Basalt will see end to commuter hell
Basalt officials have a message for commuters enduring some screwydriving conditions in the town: Hang on for a few more months.A couple of road projects scheduled for completion this summerand fall should significantly improve traffic flow in and aroundtown, said Basalt Public Works Director Gerry Pace. “Then everybody can just say, `Thank God, it’s over,” Pace said.”We’re in detour mode right now.” The relief is coming from the Colorado Department of Transportation’swidening of Highway 82 to four lanes in the Holland Hills areaand Basalt’s addition of a downvalley-only lane spurring off therecently extended Midland Avenue. Pace said the Holland Hills project will move the “Worm Hole”- where the highway narrows to two lanes – farther upvalley, eliminatingtraffic snarls on the Basalt Bypass. Once the four-laning is completed at Holland Hills, CDOT has agreedto open the eastern intersection of Highway 82 and Two RiversRoad to two-way traffic. Currently, vehicles can exit Highway82 onto Two Rivers Road, but they cannot pull onto the highway.Once that intersection opens to two-way traffic, commuters headingto Aspen from neighborhoods like Elk Run will be able to enterHighway 82 at that signalized intersection. The Holland Hills four-laning is scheduled to be completed byOctober, according to Ralph Trapani, the CDOT engineer overseeingall four-laning work. The contractor is currently ahead of schedule,but it is difficult to predict if the job will be finished aheadof time, he said. Additional pressure on the roundabout will be relieved by thetown’s construction of a “downvalley slip lane” for traffic headingdownvalley. Commuters will be able to leave downtown Basalt onMidland Avenue then merge onto Highway 82 via that new road. The Basalt Town Council awarded a contract to Meldor ConstructionTuesday night for about $299,000. The total cost of the projectis estimated at $330,000. Pitkin County is contributing $175,000out of its highway use-tax fund. Meldor anticipates completing the downvalley connection from MidlandAvenue within 80 days after the contract is officially awardednext week, according to Pace. Pace said commuters may be mistakenly placing the blame for Basalt’straffic flow problems on the roundabout. “The Worm Hole is the cause of all the problems on the roundaboutany way,” he said. He guaranteed the town’s roundabout will operate much more smoothlyby fall. Town Manager Tom Baker informed the Town Council that he has receivedsome complaints recently about roundabout congestion. After discussingpossible solutions with Pace, traffic engineers and CDOT officials,he concluded no real improvements can be made until projects arecompleted later this year. “Therefore, I will advise everyone who brings this concern tomy attention that in the fall of 1999, a permanent traffic signalwill be installed at south Two Rivers Road and State Highway 82and alleviate traffic congestion on the roundabout,” Baker wroteto council members.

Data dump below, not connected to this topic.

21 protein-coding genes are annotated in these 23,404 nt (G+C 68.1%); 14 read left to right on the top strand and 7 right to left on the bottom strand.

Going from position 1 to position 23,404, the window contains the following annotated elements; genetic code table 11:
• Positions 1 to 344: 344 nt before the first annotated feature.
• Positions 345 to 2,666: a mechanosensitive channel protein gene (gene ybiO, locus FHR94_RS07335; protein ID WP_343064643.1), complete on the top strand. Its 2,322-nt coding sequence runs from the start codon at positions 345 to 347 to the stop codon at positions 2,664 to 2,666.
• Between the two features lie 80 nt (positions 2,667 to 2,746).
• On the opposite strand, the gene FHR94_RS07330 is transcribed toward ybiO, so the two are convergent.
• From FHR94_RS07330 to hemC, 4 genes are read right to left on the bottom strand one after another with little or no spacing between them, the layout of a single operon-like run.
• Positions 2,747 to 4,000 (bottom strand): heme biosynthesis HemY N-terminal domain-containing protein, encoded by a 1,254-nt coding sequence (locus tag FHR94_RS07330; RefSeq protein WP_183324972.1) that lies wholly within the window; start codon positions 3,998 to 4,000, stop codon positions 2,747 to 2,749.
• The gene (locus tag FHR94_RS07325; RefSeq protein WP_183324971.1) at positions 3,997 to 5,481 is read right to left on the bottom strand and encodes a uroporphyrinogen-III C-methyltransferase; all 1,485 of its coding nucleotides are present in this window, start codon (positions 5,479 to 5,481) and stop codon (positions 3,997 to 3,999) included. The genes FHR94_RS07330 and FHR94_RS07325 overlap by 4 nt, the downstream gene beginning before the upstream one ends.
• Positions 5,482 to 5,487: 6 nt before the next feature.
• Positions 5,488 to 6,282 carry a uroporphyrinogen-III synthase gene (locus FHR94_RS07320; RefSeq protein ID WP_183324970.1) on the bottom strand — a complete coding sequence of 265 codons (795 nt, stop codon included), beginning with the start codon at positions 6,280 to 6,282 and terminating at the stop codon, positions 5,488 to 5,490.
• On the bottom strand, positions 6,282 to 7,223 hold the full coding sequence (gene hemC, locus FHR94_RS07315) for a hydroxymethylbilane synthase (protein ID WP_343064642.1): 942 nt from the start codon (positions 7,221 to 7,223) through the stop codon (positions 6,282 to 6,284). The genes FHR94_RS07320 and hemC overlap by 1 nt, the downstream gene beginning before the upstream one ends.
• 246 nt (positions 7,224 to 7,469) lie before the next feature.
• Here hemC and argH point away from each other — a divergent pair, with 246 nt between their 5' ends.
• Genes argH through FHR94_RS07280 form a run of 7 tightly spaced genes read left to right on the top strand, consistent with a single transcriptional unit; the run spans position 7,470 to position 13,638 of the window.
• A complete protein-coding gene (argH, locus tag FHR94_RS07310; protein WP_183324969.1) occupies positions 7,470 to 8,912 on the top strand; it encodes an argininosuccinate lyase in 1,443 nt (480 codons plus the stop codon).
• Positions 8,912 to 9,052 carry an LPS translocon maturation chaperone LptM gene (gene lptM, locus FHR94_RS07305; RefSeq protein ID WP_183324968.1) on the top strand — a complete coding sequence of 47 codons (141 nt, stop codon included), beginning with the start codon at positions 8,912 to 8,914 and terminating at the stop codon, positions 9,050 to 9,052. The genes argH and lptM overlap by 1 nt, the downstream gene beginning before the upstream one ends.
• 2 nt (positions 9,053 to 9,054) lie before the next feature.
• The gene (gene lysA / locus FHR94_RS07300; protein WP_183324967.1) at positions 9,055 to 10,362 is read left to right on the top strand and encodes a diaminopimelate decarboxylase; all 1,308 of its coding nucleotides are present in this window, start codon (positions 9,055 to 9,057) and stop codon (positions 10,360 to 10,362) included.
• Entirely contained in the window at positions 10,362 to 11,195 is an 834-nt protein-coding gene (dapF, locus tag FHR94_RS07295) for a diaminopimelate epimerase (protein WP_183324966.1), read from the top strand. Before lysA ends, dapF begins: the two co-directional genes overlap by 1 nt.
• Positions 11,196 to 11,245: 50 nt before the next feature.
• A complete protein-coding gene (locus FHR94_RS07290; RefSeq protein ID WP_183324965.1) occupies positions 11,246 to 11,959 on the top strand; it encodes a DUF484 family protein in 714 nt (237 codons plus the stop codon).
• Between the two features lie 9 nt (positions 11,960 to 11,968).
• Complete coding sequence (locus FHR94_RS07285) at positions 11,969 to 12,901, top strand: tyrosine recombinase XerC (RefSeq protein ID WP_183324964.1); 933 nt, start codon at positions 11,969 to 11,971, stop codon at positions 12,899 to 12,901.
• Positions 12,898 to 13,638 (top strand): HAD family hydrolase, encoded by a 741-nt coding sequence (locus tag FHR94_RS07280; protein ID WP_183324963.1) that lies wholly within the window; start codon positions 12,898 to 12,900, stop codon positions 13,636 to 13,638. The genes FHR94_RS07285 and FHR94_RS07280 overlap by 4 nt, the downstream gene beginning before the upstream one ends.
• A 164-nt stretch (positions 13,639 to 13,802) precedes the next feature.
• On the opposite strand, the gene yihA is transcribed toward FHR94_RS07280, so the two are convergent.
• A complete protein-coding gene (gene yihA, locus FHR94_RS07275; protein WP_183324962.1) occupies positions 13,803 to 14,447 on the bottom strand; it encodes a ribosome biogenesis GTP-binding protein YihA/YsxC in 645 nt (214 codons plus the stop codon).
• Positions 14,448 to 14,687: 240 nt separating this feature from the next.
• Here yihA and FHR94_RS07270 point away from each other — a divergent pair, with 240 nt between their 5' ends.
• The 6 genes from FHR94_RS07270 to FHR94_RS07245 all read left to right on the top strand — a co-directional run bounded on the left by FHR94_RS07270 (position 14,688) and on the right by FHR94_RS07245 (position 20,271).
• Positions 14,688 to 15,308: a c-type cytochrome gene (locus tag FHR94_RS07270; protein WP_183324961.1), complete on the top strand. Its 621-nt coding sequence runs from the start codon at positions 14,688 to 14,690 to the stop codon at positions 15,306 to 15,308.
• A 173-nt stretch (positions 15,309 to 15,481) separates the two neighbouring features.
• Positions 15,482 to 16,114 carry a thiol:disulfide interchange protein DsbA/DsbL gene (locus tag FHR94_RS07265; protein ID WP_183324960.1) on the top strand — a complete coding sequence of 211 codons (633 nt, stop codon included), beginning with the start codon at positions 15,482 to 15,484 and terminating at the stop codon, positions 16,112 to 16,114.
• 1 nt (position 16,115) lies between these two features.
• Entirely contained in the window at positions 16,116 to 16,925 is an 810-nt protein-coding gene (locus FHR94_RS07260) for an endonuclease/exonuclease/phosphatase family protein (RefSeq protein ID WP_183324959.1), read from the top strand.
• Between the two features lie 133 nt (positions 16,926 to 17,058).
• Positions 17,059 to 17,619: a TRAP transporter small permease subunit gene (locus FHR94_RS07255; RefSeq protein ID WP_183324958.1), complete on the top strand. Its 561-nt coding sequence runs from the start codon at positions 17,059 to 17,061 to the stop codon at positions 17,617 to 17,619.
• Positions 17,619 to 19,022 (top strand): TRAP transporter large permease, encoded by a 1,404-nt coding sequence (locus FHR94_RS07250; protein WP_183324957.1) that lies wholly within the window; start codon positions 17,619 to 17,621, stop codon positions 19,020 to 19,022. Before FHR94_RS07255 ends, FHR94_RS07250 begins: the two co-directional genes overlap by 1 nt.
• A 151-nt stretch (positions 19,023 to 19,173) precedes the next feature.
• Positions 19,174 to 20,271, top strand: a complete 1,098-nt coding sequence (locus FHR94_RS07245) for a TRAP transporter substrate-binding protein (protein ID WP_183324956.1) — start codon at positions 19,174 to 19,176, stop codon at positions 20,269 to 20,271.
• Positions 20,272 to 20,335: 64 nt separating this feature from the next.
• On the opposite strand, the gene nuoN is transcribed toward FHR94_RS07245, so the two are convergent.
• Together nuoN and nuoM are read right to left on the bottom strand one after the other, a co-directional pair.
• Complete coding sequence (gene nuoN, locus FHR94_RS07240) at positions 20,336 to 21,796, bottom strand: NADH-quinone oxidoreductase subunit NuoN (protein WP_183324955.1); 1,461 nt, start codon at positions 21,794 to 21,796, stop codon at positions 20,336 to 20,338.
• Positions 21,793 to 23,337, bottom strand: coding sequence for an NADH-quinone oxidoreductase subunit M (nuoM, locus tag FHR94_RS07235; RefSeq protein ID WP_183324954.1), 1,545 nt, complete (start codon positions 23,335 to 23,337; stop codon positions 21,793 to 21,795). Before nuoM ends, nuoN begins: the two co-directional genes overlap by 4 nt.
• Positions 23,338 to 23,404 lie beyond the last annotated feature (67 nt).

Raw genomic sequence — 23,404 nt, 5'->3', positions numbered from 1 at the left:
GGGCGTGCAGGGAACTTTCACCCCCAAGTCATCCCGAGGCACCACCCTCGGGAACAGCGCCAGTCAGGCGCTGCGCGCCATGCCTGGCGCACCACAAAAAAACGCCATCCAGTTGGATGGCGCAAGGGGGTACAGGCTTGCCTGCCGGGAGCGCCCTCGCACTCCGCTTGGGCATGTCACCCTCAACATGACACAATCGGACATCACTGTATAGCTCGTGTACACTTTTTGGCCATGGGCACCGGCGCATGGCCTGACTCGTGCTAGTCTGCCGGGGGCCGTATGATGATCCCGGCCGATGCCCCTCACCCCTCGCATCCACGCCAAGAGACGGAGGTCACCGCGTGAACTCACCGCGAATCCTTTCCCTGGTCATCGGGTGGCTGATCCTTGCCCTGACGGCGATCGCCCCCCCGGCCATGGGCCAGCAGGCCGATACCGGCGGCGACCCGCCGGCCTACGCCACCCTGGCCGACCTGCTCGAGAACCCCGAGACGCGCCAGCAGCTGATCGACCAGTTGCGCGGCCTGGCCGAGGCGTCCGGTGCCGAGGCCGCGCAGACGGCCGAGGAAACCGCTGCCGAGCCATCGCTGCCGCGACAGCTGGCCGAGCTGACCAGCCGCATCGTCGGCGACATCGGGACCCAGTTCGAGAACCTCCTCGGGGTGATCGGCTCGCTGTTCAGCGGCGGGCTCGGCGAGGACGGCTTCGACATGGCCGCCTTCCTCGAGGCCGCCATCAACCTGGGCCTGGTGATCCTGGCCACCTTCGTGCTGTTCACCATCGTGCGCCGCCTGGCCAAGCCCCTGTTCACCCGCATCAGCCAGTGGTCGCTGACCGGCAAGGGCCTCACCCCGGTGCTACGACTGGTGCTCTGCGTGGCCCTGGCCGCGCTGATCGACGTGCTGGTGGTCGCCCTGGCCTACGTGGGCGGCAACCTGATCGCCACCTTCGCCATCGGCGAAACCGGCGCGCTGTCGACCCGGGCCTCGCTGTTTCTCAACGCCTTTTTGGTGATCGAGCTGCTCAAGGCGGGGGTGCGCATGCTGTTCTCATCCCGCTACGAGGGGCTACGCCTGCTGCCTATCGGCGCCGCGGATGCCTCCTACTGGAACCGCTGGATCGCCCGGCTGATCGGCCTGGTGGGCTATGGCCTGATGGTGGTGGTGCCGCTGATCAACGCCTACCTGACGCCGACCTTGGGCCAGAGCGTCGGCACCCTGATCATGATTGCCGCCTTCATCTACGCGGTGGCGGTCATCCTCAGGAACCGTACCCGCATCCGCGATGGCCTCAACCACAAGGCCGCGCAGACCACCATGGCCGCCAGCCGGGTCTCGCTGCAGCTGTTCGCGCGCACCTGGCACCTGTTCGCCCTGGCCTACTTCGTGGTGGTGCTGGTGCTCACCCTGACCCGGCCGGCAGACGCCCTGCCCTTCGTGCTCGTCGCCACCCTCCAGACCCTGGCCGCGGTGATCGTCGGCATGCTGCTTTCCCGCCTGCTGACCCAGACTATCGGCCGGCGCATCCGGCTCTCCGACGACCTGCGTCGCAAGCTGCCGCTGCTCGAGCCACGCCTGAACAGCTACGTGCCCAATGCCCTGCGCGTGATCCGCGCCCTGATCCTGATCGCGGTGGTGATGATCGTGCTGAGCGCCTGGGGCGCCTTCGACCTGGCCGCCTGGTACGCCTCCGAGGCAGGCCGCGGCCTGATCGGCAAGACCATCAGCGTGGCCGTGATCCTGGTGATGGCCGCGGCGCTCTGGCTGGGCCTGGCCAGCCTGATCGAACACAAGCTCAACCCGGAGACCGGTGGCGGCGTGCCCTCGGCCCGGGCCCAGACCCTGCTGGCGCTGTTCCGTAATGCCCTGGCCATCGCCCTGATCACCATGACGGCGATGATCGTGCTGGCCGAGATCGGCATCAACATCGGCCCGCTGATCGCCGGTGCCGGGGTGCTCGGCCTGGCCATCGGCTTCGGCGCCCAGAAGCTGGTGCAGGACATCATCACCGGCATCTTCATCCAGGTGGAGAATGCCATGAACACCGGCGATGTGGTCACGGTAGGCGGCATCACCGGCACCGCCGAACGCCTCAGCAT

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Bluebird skies, spring-like temperatures and a few inches of snow from Monday night’s storm helped Snowmass skiers and snowboarders cruise into the season Wednesday for opening day.